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Reduced in vitro susceptibility to artemisinin derivatives associated with multi-resistance in a traveller returning from South-East Asia
Malaria Journal volume 10, Article number: 268 (2011)
Decreased in vitro susceptibility to dihydroartemisinin (21.2 nM) and artesunate (16.3 nM) associated with decreased susceptibility or resistance to quinine (1131 nM), mefloquine (166 nM), lumefantrine (114 nM), pyronaridine (70.5 nM) and piperaquine (91.1 nM) is reported in a patient returning from South-East Asia after trekking along the Mekong from the south of Laos to the north of Thailand. Decreased in vitro susceptibility to artemisinin derivatives did not appear to be mediated by the number of copies of pfmdr1 or pfATPase6, pfcrt, pfmdr1 or pfmrp polymorphism. The high IC50 to mefloquine of this Asian isolate was not associated with pfmdr1 copy number. Pfnhe-1 microsatellite ms4760 showed a profile 7 (ms4760-7) with three repeats of DNNND and one repeat of DDDNHNDNHNN, which is associated with high quinine reduced susceptibility. The patient recovered in three days without relapse after treatment with the association of quinine and doxycycline. Decreased in vitro susceptibility to quinine and the delayed effect of doxycycline may both have contributed to the delayed parasite clearance time, D4 (0.5%) and D7 (0.004%). The in vitro data, with IC50 for dihydroartemisinin and artesunate were up to ten times those of the reference clone W2, which suggests that this isolate may be resistant to artemisinin derivatives, associated with a decreased susceptibility to quinine.
Artemisinin-based combination therapy (ACT) is now recommended by the World Health Organization as first-line treatment of uncomplicated falciparum malaria in all areas in which malaria is endemic. However, recent reports from Cambodia of delayed parasite clearance after treatment by ACT have now been confirmed . The resistant phenotype is not yet reflected by the results of conventional in vitro drug susceptibility assays. Parasites with slow clearance rate after ACT did not show in vitro decreased susceptibility . In vitro decreased susceptibility to artemisinin derivatives was never or very rarely reported in Cambodia [1–4]. No molecular marker has been identified, which impedes surveillance studies to monitor the spread of artemisinin resistant phenotype. Decrease of in vitro susceptibility to dihydroartemisinin and artesunate, associated with reduced susceptibility to standard anti-malarials, such as quinine, mefloquine and lumefantrine, and new drugs, such as pyronaridine and piperaquine, is reported here.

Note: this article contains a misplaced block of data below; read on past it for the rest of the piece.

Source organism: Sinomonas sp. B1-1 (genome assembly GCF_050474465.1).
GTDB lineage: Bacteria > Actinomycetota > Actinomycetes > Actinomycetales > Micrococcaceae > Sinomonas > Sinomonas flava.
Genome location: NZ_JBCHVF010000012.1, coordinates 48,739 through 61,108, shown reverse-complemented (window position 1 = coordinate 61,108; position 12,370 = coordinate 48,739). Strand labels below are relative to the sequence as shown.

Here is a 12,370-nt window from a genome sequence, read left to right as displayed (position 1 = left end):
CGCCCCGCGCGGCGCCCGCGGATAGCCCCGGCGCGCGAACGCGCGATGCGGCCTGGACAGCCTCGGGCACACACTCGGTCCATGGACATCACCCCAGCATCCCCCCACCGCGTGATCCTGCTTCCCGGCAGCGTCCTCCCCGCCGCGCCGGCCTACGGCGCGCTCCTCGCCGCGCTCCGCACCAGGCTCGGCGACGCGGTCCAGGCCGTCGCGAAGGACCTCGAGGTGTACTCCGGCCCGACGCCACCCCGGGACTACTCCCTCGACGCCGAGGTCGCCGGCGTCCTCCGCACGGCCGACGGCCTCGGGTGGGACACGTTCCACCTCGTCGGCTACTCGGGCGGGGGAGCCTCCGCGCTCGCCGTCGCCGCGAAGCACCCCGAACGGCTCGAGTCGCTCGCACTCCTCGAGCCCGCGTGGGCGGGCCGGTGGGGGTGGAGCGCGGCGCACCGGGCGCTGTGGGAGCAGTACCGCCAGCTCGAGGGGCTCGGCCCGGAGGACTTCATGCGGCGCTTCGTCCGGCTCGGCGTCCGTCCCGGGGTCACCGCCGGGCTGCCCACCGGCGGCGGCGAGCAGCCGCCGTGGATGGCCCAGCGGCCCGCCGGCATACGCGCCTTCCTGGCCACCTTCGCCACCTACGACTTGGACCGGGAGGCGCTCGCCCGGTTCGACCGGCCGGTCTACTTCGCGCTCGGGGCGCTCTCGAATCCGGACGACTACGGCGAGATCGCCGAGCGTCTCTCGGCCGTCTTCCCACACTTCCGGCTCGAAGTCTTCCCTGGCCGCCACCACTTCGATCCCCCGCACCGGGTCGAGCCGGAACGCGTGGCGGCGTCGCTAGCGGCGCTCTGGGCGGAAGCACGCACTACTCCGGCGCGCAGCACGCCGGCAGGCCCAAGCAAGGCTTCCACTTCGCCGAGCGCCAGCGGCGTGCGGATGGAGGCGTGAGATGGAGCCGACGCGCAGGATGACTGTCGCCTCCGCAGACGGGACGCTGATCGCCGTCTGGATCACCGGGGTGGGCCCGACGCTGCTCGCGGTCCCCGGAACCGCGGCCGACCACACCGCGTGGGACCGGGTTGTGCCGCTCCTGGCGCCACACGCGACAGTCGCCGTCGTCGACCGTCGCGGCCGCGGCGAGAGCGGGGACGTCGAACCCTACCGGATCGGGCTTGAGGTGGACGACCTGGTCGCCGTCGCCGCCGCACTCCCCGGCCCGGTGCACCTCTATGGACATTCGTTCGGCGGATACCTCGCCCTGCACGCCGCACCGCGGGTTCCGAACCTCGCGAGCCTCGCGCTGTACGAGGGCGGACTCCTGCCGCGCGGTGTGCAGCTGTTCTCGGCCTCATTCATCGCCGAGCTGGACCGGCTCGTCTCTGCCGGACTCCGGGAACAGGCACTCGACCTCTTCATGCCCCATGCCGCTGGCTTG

A 52-year old female visited rural areas in Laos (Nov 9 to 12, 2009), Cambodia (Nov 12 to 29) and Thailand (Nov 29 to Dec 1). She took part in trekking along the Mekong from the south of Laos to the north of Thailand. The patient presented with fever since November 29 and was hospitalized (Dec 2) in intensive care unit (Centre Hospitalier Universitaire l'Archet, Nice, France) for complicated malaria (15% parasitaemia and altered consciousness). The patient used irregularly doxycycline (100 mg/day) as chemoprophylaxis. The patient was treated by intra-venous quinine chlorhydrate (25 mg/kg/day) and doxycycline (200 mg/day) for seven days. The patient recovered in three days without relapse and was discharged.
Plasmodium falciparum parasites were identified at Day 0 (15%), D4 (0.5%) and D7 (0.004%) but were not detected at D43.